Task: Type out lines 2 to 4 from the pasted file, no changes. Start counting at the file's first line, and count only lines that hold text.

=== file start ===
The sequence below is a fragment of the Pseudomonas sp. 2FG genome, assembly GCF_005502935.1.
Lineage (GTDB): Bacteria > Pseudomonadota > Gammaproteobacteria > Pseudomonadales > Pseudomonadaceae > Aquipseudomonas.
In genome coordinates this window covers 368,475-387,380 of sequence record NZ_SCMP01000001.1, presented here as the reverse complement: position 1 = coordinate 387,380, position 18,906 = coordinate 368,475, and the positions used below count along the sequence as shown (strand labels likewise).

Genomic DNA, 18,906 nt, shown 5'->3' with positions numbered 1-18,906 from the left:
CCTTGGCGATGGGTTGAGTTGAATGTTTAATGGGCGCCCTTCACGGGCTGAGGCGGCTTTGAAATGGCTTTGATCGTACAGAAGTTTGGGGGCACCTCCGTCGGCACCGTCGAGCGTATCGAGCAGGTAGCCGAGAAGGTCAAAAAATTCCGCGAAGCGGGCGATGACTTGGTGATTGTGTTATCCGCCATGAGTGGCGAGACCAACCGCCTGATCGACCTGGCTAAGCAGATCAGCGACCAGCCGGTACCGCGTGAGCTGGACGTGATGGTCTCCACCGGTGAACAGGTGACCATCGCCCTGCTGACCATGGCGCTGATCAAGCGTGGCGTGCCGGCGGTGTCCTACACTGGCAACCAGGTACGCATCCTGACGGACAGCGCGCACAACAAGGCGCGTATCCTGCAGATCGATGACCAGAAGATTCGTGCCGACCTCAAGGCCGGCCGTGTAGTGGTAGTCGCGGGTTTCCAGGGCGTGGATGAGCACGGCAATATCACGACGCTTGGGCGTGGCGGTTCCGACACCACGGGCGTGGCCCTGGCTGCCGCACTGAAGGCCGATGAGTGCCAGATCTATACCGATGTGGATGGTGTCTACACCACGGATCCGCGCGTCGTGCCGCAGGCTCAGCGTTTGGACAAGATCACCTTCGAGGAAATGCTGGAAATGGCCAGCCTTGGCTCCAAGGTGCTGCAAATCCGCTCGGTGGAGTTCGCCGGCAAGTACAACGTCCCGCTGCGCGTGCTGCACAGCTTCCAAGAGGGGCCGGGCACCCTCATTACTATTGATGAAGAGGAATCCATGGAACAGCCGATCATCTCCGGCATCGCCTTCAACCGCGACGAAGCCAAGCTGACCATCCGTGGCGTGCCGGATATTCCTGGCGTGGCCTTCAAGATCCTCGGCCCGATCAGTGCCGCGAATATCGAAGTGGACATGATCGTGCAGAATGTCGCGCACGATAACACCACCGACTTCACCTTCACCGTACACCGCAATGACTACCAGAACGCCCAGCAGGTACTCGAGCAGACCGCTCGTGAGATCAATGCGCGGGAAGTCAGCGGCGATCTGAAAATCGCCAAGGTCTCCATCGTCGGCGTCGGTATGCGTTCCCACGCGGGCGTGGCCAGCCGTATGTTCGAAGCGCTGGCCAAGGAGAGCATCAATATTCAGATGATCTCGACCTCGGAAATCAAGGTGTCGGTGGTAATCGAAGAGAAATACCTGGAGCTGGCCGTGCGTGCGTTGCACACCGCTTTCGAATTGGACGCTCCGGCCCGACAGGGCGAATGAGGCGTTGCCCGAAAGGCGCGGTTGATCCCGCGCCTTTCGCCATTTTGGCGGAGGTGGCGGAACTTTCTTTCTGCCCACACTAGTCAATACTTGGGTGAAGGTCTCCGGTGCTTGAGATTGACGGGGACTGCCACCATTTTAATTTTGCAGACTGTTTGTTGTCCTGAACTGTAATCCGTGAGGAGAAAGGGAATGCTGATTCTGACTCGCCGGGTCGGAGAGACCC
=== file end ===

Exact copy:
Lineage (GTDB): Bacteria > Pseudomonadota > Gammaproteobacteria > Pseudomonadales > Pseudomonadaceae > Aquipseudomonas.
In genome coordinates this window covers 368,475-387,380 of sequence record NZ_SCMP01000001.1, presented here as the reverse complement: position 1 = coordinate 387,380, position 18,906 = coordinate 368,475, and the positions used below count along the sequence as shown (strand labels likewise).

Genomic DNA, 18,906 nt, shown 5'->3' with positions numbered 1-18,906 from the left: